The Maison Martin Margiela Replica fragrance collection has been available in Europe for a while, but it just arrived in the United States this spring. I've made some strategic visits to Sephora to sniff and spritz (and to request samples!), and I'm ready to share my thoughts on three of them: Flower Market, Beach Walk and Funfair Evening, originally launched in mid-2012. All three fragrances were developed for Maison Martin Margiela by perfumers Jacques Cavallier and Marie Salamagne.
Flower Market "carries the scent of fresh cut flowers in the buckets and vases of a Parisian flower market in 2011," and its composition includes notes of crushed leaves, freesia, sambac jasmine from India, Egyptian jasmine, tuberose, rose from Grasse, peach, cedarwood and oakmoss. I inhaled Flower Market hoping for the leaves and the roses to stand out — but what I got was mostly the freesia and a raw-edged jasmine, the kind that makes me feel slightly queasy. I eventually picked up on the tuberose, which also felt a bit rough and didn't seem to mix well with the weirdly intrusive peach note. Due to this oddly discordant and unfinished effect, Flower Market doesn't smell as sophisticated as it should. Then again, I haven't been to a Parisian flower market since 2003, so maybe things have changed.
Beach Walk seems to be selling particularly well at my local Sephora stores, which makes sense for this time of year, since it is "inspired by a walk in the fresh ocean air of the Corsican beach of Calvi in 1972." It's composed with notes of bergamot, pink pepper, lemon, ylang ylang, Transluzone, heliotrope, coconut milk, musk, cedarwood and benzoin. Basically, this is an attempt to evoke the widely shared olfactory memory of suntan oil and salt air, and it does a competent job, although so many other brands (from prestige to indie) have already successfully bottled this particular smell that Beach Walk can't help but feel a bit redundant. Early in its development, there's an almost-dirty vetiver note that interests me — it reminds me of the boardwalk at certain East Coast beaches — but this element somehow fades away, leaving a more predictable citrus-ozone-coconut blend.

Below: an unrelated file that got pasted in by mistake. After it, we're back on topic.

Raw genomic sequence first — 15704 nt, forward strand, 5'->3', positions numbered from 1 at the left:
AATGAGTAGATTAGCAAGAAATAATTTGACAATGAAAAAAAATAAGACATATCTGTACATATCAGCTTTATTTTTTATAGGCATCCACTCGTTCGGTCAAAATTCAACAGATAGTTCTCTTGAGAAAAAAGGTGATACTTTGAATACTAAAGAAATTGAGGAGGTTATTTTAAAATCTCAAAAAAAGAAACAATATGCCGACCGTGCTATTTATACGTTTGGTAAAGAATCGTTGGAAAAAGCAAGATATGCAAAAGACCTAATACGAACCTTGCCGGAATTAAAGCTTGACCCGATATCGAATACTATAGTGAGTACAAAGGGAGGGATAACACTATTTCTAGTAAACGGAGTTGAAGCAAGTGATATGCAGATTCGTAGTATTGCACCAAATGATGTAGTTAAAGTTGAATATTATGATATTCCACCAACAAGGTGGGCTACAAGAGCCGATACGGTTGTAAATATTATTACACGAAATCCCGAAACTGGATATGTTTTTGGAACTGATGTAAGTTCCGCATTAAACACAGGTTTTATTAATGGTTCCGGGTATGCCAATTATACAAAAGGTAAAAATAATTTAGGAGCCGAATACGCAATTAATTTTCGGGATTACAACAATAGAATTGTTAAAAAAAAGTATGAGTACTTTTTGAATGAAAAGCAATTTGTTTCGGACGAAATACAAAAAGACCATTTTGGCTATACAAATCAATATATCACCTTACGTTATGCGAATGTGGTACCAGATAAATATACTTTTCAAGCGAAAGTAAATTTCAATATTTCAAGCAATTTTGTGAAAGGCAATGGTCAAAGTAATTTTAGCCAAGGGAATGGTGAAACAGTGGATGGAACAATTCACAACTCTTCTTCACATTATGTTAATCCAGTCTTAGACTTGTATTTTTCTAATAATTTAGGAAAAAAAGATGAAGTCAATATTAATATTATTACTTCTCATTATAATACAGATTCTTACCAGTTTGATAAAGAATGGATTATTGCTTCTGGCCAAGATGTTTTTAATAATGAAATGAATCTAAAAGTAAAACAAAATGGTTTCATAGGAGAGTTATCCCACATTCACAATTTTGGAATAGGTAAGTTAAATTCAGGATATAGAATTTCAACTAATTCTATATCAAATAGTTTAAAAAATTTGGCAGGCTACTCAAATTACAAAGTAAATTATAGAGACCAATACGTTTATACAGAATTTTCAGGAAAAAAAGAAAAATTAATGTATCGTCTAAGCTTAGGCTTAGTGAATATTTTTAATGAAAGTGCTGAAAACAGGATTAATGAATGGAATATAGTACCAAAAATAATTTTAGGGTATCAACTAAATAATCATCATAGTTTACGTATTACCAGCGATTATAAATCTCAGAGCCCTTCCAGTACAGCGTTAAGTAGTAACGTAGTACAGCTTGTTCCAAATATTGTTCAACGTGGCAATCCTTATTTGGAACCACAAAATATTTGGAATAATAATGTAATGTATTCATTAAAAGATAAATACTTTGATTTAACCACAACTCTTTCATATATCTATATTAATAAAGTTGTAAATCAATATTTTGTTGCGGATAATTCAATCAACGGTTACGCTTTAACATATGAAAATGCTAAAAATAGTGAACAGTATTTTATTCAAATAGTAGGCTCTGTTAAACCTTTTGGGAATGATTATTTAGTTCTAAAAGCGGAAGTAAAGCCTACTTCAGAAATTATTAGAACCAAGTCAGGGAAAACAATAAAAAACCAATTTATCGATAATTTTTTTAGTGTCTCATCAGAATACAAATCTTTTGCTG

Lastly (for today, at least), we have Funfair Evening, a fragrance that "evokes the sugary lightness of a Santa Monica carnival in 1994" with a composition of petitgrain, sweet apple, pear ester, star anise, neroli, Moroccan rose, tuberose, Egyptian orange blossom, Ambrox, white musk, Tahitian vanilla and caramel. By "caramel," we mean "ethylmaltol," of course. It's one of the dominant notes here, and once again, I wish I smelled more rose (or neroli or orange blossom), because what I ended up wearing was a confection of caramel, apple-flavored hard candy and licorice, dusted all over with a very synthetic musk. It did give me that feeling of a long, hot day at an amusement park, when you might have eaten too many of the wrong things and then ridden some regrettably topsy-turvy ride too soon afterwards...although I'm not sure this is what the creators intended.
In case you haven't been able to guess, I ended up feeling annoyed by these fragrances. I liked Maison Martin Margiela Untitled well enough when it was released; it wasn't my style, but it felt like a smart, minimalist iteration of the "fresh" fragrance trend, and it didn't seem to be insulting anyone's intelligence. I can't really say the same for the Replica line (although, to be fair, I haven't tried the other three fragrances yet). All three feel like dull re-workings of ideas that have already proven to be successful — and, considering these Replicas are priced over $100, you might as well splurge on a travel-size bottle of Frédéric Malle Carnal Flower (if you really want a gorgeous tuberose bouquet), or pay significantly less for Prada Candy (if you're craving a sugary gourmand) or Bobbi Brown Beach (self-explanatory, and a best-seller since 2002).
Or am I missing the point entirely? Have you tried any of these fragrances yet? What did you think?
Maison Martin Margiela Replica Flower Market, Beach Walk and Funfair Evening are available as 100 ml Eau de Toilette ($125 each).